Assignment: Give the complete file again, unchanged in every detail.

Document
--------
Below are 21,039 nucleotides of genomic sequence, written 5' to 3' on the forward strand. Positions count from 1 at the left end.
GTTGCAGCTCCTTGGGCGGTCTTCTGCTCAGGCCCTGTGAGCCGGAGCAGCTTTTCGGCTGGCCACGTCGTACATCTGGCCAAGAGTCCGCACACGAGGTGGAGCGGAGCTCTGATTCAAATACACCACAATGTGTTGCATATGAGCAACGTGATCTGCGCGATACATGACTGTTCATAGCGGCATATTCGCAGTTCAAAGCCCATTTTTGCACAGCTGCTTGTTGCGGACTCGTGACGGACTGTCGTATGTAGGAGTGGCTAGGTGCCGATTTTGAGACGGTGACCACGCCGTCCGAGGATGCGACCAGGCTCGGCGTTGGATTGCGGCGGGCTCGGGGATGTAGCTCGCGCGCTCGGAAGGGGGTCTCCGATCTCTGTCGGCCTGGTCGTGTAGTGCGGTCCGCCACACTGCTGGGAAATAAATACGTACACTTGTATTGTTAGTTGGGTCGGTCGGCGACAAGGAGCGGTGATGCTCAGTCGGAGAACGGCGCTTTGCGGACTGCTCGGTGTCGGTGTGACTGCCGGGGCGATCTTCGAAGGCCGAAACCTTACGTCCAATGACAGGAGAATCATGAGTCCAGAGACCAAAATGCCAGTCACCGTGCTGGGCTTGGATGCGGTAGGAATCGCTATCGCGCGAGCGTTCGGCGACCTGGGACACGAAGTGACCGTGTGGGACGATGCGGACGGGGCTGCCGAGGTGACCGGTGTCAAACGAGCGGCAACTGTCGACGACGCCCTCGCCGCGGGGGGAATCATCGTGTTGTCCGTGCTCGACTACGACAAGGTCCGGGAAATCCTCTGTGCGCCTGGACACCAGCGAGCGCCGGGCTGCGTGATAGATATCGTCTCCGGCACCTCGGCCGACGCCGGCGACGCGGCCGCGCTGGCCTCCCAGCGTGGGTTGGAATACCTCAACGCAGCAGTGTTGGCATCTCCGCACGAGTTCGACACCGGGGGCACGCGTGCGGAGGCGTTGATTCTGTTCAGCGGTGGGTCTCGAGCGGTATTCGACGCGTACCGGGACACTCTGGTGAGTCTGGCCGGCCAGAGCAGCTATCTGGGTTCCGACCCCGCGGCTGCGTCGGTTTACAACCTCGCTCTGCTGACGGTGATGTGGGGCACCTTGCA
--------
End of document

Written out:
Below are 21,039 nucleotides of genomic sequence, written 5' to 3' on the forward strand. Positions count from 1 at the left end.
GTTGCAGCTCCTTGGGCGGTCTTCTGCTCAGGCCCTGTGAGCCGGAGCAGCTTTTCGGCTGGCCACGTCGTACATCTGGCCAAGAGTCCGCACACGAGGTGGAGCGGAGCTCTGATTCAAATACACCACAATGTGTTGCATATGAGCAACGTGATCTGCGCGATACATGACTGTTCATAGCGGCATATTCGCAGTTCAAAGCCCATTTTTGCACAGCTGCTTGTTGCGGACTCGTGACGGACTGTCGTATGTAGGAGTGGCTAGGTGCCGATTTTGAGACGGTGACCACGCCGTCCGAGGATGCGACCAGGCTCGGCGTTGGATTGCGGCGGGCTCGGGGATGTAGCTCGCGCGCTCGGAAGGGGGTCTCCGATCTCTGTCGGCCTGGTCGTGTAGTGCGGTCCGCCACACTGCTGGGAAATAAATACGTACACTTGTATTGTTAGTTGGGTCGGTCGGCGACAAGGAGCGGTGATGCTCAGTCGGAGAACGGCGCTTTGCGGACTGCTCGGTGTCGGTGTGACTGCCGGGGCGATCTTCGAAGGCCGAAACCTTACGTCCAATGACAGGAGAATCATGAGTCCAGAGACCAAAATGCCAGTCACCGTGCTGGGCTTGGATGCGGTAGGAATCGCTATCGCGCGAGCGTTCGGCGACCTGGGACACGAAGTGACCGTGTGGGACGATGCGGACGGGGCTGCCGAGGTGACCGGTGTCAAACGAGCGGCAACTGTCGACGACGCCCTCGCCGCGGGGGGAATCATCGTGTTGTCCGTGCTCGACTACGACAAGGTCCGGGAAATCCTCTGTGCGCCTGGACACCAGCGAGCGCCGGGCTGCGTGATAGATATCGTCTCCGGCACCTCGGCCGACGCCGGCGACGCGGCCGCGCTGGCCTCCCAGCGTGGGTTGGAATACCTCAACGCAGCAGTGTTGGCATCTCCGCACGAGTTCGACACCGGGGGCACGCGTGCGGAGGCGTTGATTCTGTTCAGCGGTGGGTCTCGAGCGGTATTCGACGCGTACCGGGACACTCTGGTGAGTCTGGCCGGCCAGAGCAGCTATCTGGGTTCCGACCCCGCGGCTGCGTCGGTTTACAACCTCGCTCTGCTGACGGTGATGTGGGGCACCTTGCA